Key behavioural patterns have come to light from the Royal Commission into Institutional Responses to Child Sexual Abuse, and from related investigations both here and overseas.
Firstly, child sex abuse seems to have occurred in a wide variety of settings, and has generally been covered-up in the past. Secondly, it has occurred in both public and private institutions, including those run by government, charities, churches and religious, and absent parents seem to increase a child's vulnerability to abuse. Thirdly, rates of child sex abuse by clerics and religious seem to have peaked decades ago and were highest in boarding environments. Finally, while none of the Churches has been immune from such scandals, the incidence of child sex abuse seems to have been much greater in the Catholic Church and has done its public image immense damage.
The damage to the Churches in general, and to the Catholic Church in particular, relates both to the gravity of the offence, and to obvious and blatant hypocrisy.
A key characteristic of churches and their pastors is a trade-mark habit of taking the moral high-ground on many issues, preaching good works, and admonishing many types of behaviour as "unchristian" or immoral. This is not a problem in itself and can be laudable. The difficulty is that the churches lose all credibility, if they are caught not living up to their own standards, which is effectively what has happened. Worse still, the churches now find themselves in a reversed situation, where they and (some of) their ministers are now the offenders being examined by the same secular state they themselves are so used to chastising.
A common response to being exposed has been to offer empty apologies in the hope that the problem will go away, and, more particularly, go away without them being asked to pay large amounts of compensation.
As crimes go, child sex abuse is almost as low as it gets, and can have a serious and lasting impact on its victims. As far as the Catholic Church goes, the public perception of its hypocrisy is that it is even greater than for the other churches.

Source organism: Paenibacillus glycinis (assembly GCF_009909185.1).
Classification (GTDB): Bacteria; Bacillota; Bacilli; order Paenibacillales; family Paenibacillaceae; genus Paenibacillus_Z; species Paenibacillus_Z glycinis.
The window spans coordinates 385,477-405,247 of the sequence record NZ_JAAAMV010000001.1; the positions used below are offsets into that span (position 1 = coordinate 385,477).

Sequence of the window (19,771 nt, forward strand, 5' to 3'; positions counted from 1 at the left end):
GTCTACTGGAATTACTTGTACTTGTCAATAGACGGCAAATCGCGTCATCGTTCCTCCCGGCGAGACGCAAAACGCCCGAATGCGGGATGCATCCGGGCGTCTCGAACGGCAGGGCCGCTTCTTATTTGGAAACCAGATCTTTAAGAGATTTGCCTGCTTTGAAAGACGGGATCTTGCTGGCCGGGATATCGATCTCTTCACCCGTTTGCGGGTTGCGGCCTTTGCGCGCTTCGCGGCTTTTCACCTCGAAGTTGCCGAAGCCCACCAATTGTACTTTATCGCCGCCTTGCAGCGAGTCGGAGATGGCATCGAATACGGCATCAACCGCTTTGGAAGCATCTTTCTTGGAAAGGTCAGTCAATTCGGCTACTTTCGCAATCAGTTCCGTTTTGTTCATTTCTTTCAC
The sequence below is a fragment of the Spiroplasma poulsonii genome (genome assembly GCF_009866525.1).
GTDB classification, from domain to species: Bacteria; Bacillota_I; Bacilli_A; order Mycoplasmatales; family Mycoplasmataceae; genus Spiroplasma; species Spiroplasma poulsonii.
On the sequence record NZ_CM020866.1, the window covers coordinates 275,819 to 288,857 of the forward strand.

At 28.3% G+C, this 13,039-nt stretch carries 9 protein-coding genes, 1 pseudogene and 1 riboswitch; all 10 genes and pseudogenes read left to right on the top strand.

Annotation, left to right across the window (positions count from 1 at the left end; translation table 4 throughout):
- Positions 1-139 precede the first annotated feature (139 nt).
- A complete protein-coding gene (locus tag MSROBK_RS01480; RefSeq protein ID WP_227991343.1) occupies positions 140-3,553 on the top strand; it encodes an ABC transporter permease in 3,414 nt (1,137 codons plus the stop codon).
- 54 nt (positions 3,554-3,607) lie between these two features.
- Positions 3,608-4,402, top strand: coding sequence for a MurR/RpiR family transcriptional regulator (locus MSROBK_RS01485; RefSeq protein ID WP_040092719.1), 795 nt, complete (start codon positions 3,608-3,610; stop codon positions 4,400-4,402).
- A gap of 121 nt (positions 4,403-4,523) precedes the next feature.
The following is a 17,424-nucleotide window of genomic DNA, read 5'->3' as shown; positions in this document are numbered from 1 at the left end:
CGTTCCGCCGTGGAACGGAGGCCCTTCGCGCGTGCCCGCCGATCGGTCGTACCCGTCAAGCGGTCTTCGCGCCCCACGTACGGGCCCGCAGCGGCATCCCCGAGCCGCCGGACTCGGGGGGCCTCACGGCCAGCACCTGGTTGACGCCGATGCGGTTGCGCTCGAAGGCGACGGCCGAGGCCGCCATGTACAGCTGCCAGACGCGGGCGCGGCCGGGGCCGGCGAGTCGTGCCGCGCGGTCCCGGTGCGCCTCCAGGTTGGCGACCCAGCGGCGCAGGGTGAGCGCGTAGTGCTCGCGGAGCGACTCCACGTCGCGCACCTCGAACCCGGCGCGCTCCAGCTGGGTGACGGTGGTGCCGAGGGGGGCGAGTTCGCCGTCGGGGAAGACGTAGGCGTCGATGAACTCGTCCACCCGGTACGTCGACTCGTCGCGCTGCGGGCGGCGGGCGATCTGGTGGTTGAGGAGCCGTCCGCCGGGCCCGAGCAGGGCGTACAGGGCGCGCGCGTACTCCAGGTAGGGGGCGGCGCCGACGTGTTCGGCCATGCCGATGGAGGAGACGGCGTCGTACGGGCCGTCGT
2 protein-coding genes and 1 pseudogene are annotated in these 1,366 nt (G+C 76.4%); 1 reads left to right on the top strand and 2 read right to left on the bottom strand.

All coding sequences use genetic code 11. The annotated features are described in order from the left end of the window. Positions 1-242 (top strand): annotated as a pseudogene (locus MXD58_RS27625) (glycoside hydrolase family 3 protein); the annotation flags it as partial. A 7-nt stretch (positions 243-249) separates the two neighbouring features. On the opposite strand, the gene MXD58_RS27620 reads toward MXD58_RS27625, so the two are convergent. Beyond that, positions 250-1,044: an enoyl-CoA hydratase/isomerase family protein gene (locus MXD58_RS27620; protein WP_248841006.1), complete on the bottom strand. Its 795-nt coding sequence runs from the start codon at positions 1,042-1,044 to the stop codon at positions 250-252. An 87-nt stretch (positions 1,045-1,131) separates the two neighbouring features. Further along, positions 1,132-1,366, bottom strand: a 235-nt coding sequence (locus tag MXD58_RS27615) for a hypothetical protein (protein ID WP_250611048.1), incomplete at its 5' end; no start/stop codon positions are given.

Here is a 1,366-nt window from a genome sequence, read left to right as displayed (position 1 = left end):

Every Christian denomination seems to have a "hobby-horse" it particularly condemns or campaigns against. For many Protestant denominations this has historically been alcohol or gambling. For the Catholic Church (particularly the Irish variety and its Australian relative) for over a century its "hobby-horse" has been extra-marital sex of any type. On top of (what now seem minor) scandals involving the (more than?) odd priest or bishop being caught after having an affair, the extent of child sex abuse that has come to light has both rocked the Catholic Church and exposed the grossest hypocrisy on its part.
Further compounding matters is how known abuse has been dealt with, and that the reputation of the Catholic Church (in contravention of broad Christian teaching) seems to have been put before the interests of the victim and the community. It is clear that, both in Australia and right around the world, the reaction of Catholic authorities to almost any child sex abuse, that came to light, was to cover it up. This generally involved trying to silence the victim, with the perpetrator often left largely untouched or merely moved to another location (only to re-offend).